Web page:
|WikiProject Christianity / Theology / Charismatic||(Rated Start-class, Mid-importance)|
|WikiProject Religion||(Rated Start-class)|
Not everyone sees these Great Awakenings as Hagelian cycles of thesis and antithesis -- we need to make this clear, and cite our sources better. So, cleanup until this is done. --Zantastik 08:07, 15 May 2005 (UTC)
And the "Fourth" Awakening mentioned is no given, either. Looks like a book plug to me.
I agree, Zantastik. This reads like a freshman paper in a history of philosophy course: and Hegel would have blushed to see his dialectical method used in such a ham-handed way, not to mention the idea that American history is locked into "cycles" endlessly repeating themselves. Moreover, the description of what actually happened during our Great Awakenings is simplistic, to say the least. Sure, "new sects" arose, but historic churches were also transformed, and the so-called "contradiction" between revivalist and fundamentalist "sects" (as the writer puts it) was often played out within existing faith traditions. This happened over and over again in the 19th century. And what's a "sect?" The First Great Awakening was inspired by Jonathan Edwards, possibly the greatest theologian America ever produced, and had a profound impact on the long-established Congregational and Presbyterian churches in the Northeast.
America remains "largely Protestant?" How "large" is "large?" The percentage of Americans who identify themselves as Protestant is constantly shrinking, now down to 52 percent (2001 ARIS study). Nearly 25 percent are Roman Catholic, the rest followers of other religions or none.
"Some scholars" means one scholar, Robert William Fogal, who's a brilliant economist and won the Nobel Prize for economics (with Douglass C. North) in 1993 for developing "cliometrics," the application of statistical analysis to the study of economic history. But his book on the "Fourth Awakening" centers on the "democratization of self-realization" and describes a general cultural trend of which neo-pentecostal and charismatic religion is only one part: so is New Age religion, therapy, self-help movements, the individualization of spirituality, etc. The book is interesting but the use of the term in this article is reductionistic.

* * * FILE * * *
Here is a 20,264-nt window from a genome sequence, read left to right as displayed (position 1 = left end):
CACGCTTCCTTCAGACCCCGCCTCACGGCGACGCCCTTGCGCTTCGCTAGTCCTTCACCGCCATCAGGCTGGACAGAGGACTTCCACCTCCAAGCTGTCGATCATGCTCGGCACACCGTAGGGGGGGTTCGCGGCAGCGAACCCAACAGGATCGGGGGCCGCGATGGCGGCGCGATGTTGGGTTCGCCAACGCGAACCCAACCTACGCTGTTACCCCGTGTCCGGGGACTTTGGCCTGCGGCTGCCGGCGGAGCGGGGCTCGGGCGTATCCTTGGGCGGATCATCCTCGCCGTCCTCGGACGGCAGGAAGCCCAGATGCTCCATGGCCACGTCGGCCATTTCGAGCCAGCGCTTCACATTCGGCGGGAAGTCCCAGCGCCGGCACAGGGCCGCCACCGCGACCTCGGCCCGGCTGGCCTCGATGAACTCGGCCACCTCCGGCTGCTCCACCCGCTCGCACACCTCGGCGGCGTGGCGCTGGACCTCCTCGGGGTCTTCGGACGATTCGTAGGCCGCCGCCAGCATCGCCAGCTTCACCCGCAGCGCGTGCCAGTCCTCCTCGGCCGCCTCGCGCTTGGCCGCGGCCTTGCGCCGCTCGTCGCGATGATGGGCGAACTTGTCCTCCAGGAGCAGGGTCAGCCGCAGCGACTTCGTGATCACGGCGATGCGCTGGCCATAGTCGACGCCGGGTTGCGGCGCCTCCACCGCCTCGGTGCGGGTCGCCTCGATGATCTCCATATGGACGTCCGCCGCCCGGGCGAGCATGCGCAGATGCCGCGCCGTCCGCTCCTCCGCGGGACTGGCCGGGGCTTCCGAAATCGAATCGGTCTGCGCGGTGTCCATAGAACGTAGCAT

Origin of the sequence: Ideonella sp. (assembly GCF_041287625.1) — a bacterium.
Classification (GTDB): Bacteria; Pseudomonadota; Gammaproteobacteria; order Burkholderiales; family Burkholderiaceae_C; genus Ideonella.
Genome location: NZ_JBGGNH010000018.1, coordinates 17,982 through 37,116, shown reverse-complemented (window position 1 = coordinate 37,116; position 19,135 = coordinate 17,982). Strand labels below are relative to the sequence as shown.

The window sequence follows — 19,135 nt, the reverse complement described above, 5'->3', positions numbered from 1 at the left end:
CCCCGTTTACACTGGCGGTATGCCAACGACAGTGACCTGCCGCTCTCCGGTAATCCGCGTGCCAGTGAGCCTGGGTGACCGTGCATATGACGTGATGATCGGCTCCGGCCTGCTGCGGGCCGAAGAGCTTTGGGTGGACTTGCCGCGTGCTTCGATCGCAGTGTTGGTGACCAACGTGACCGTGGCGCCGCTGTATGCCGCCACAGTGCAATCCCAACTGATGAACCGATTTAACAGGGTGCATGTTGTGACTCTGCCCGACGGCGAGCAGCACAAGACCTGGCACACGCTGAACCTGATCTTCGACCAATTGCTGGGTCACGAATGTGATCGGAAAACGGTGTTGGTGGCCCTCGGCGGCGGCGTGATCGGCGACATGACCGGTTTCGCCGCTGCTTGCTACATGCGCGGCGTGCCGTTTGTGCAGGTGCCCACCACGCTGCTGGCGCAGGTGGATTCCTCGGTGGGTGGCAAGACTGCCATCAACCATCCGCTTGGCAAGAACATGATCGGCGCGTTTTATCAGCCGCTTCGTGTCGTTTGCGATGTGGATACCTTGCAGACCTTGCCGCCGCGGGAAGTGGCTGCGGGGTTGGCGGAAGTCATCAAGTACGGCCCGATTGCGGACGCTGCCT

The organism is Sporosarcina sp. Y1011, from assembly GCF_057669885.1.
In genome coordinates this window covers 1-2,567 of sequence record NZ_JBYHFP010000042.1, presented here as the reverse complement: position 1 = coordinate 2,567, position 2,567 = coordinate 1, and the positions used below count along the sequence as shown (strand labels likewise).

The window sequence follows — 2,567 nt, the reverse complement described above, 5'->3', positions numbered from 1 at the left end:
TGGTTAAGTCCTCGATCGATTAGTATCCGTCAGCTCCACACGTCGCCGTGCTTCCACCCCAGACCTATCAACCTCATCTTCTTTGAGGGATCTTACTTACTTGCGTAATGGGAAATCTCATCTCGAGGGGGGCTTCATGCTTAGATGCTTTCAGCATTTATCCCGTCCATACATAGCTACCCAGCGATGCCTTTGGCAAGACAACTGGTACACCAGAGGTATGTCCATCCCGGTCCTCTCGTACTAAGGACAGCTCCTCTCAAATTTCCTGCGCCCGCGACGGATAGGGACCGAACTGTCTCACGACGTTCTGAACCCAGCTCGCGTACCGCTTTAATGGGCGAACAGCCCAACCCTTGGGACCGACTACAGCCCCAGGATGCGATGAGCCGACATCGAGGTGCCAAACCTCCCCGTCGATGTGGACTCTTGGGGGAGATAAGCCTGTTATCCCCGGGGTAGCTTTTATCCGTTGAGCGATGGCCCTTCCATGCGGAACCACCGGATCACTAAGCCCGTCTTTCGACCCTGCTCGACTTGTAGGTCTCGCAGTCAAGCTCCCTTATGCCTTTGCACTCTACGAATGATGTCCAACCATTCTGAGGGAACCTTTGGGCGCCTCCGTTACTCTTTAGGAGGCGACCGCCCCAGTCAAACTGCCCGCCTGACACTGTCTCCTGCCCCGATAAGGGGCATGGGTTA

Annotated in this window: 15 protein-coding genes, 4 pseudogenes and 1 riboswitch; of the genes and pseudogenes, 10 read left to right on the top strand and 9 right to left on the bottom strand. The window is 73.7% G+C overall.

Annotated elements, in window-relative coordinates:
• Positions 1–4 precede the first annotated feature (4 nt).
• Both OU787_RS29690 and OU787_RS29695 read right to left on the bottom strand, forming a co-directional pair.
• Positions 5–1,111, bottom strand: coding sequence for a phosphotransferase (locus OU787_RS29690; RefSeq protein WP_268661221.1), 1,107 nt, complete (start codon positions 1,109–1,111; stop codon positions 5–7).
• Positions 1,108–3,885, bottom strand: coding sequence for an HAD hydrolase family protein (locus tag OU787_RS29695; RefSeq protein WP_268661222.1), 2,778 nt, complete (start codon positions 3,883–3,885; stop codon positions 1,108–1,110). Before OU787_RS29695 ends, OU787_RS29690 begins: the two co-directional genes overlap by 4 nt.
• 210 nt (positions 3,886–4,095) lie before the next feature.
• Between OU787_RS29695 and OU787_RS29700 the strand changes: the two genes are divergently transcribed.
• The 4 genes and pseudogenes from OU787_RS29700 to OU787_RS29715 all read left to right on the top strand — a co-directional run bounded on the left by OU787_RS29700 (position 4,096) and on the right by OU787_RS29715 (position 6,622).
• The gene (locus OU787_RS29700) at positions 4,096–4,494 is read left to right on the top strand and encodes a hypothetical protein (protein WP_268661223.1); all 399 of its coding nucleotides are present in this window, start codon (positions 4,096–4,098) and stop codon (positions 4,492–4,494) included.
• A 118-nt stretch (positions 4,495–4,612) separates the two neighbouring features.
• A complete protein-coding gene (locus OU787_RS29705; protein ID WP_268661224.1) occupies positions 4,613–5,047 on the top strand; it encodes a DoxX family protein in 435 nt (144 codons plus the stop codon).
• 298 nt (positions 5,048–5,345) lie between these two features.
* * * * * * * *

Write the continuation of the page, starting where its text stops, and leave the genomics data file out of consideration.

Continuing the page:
The Great Awakenings are extremely important for American political, social and religious history, and deserve a replacement article. --langohio 22:40, 2 June 2006 (UTC)
- I too am having heartburn regarding the Hegelian mumbo-jumbo and the wide-eyed assertion that Great Awakenings represent some sort of religious Kondratiev wave. I've edited out a good portion of the silliness, but that leaves the article short. I'm hoping a serious student of the religious history of America comes along and puts things in order (and maybe even cites his sources, that would be nice). --technopilgrim 21:14, 31 July 2006 (UTC)
Would not the increasing religiosity of the early '00s in America in terms of prevalence and influence be the 4th Great Awakening, not some hippie or new age spiritual movement? In the broader frame of history, religion entered politics when the previously non-political fundamentalists started backing candidates around 1980, and in addition with megachurches and fundamentalist religion trying to go mainstream, it would seem more fitting of a "Great Awakening". Though how much is true (media cites 25% of the US holds fundamentalist beliefs) and how much is hype (exposed when mainstream America disagreed strongly with how the Terri Schiavo event was handled, thinking Congress interfered in a personal matter when the fundamentalists were urging congress to intervene) is a worthwhile debate though. --Thirdmoon 03:24, 5 October 2006 (UTC)
Third Great Awakening and the New Deal???
If the third great awakening is dated to the 1880-90s, it could relate to Progressivism and the Wm. Jennings Bryan movement, and perhaps to the birth of American fundamentalism at Princeton and Prohibition; but it cannot be carried through the Great War and Roaring Twenties and Crash of '29 into the New Deal. --jb 23:25, 27 September 2007 (UTC)
- The dates here don't agree for 3rd. This article has 1880-1910 while the main article we link to has 1850s to the 1900s. CD-Host (talk) 04:31, 5 September 2010 (UTC)
Bible Belt (?)
I'm confused why this page has a link to the Bible Belt.
Being that: 1) the First Great Awakening was likely more important in New England than the South 2) the article doesn't even mention Southern developments (though yes, it should) 3) I don't think most scholars would point to the South as being especially religious in the First Great Awakening, but that the South's loss during the Civil War helped spur on a "back to basics" Christianity that was Pentacostalism.
So, it doesn't make sense why "Bible Belt" should be linked to this page, unless we're arguing that colonial New England in the 1st Awakening somehow laid the groundwork for the Southern Bible Belt in the 20th-21st century. Jim37hike (talk) 04:52, 21 September 2009 (UTC)